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My Child Has a Hearing Loss...What Next?

Information and resources for parents of newly diagnosed deaf and hard of hearing children.


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Universal Access Educational Video Games and Software.
Dragonfly USA

Picture Dominoes, Additional two dominoes

Note: Review only, product no longer for sale.

A versatile therapy aid for children and adults

The picture domino game helps to develop cognitive and visual perception skills such as matching like items, matching opposites, and matching associated items. It develops categorization of skills, part-whole relationships and reality concepts. This game can be played by two people. The black domino has a clear window over each side. A slot below the window allows a card or photograph up to 4"x4" (102 mm) to be slid in and matched. A deck of 45 alphabet-picture cards is included. Other types of cards may be used. The game is made of sturdy plastic, has an easy-to-grasp projection for picking up and is stackable for saving storage space. Dimensions are 9 1/2"x4 1/4" (24x11 cm). It may be cleaned with detergent and water. A manual is included. Manual written by Angela Tipton Dikengil, M.S., CCC/SLP.


Picture Dominoes, Additional two dominoes

Typical Access Profile


Extremely Low
Not Using Hearing


Extremely Low
Not Using Vision

Gross Motor

Not Using Gross Motor

Fine Motor

Not Using Fine Motor

Developmental Age Range

0 - 2
3 - 5
6 - 8
9 - 12
13 and Over


Some Spoken
Receptive Only
Not Using Language

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Assentive Computer Technology - Infrared Head Pointing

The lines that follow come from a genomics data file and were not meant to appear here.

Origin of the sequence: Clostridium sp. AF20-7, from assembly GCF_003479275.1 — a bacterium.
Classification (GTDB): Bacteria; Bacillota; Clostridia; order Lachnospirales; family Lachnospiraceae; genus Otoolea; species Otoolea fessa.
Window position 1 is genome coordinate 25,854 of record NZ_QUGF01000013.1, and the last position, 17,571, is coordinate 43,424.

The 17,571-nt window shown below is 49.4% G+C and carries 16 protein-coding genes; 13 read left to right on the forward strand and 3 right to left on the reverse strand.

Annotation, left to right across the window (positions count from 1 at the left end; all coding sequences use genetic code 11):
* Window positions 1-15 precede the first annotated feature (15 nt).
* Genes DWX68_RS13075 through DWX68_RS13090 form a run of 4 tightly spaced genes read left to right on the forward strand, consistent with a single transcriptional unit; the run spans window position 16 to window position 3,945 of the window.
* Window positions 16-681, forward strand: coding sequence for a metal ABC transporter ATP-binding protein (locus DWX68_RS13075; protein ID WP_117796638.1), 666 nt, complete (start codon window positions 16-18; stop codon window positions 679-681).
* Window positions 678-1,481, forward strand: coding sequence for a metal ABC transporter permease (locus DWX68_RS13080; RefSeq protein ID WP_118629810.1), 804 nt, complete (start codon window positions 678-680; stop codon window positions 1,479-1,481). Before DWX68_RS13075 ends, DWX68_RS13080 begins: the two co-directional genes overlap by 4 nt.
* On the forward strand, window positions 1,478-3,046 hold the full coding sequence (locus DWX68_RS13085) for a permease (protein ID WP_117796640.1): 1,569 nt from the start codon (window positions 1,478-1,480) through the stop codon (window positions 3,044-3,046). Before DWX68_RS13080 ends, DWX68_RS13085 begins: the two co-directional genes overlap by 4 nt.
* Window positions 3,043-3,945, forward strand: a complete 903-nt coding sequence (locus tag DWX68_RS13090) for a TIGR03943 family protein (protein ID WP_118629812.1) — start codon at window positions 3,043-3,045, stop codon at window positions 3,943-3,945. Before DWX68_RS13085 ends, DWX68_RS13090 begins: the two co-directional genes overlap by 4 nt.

The Tracker and the Smart Nav AT can be helpful for users with carpal-tunnel syndrome, severe arthritis, quadriplegia, ALS, muscular dystrophy, and multiple sclerosis. Head pointing should be considered for computer users who have good head control and poor (or no) fine motor skills in their hands. Pointing is the quickest, most direct way of controlling the computer. Many people with disabilities have been forced to use scanning, mouth sticks, and other alternative devices when all they really needed to do was somehow point. One 'point' to remember when considering this kind of alternative mouse: you can use your head, but you don't really have to. You may use any body part that has reliable movement and control, like an arm or a knee, to place the dot upon. Also, you may use a hat, a headband, or a sweatband to hold the dot if you do not want to place the dot directly upon the skin.


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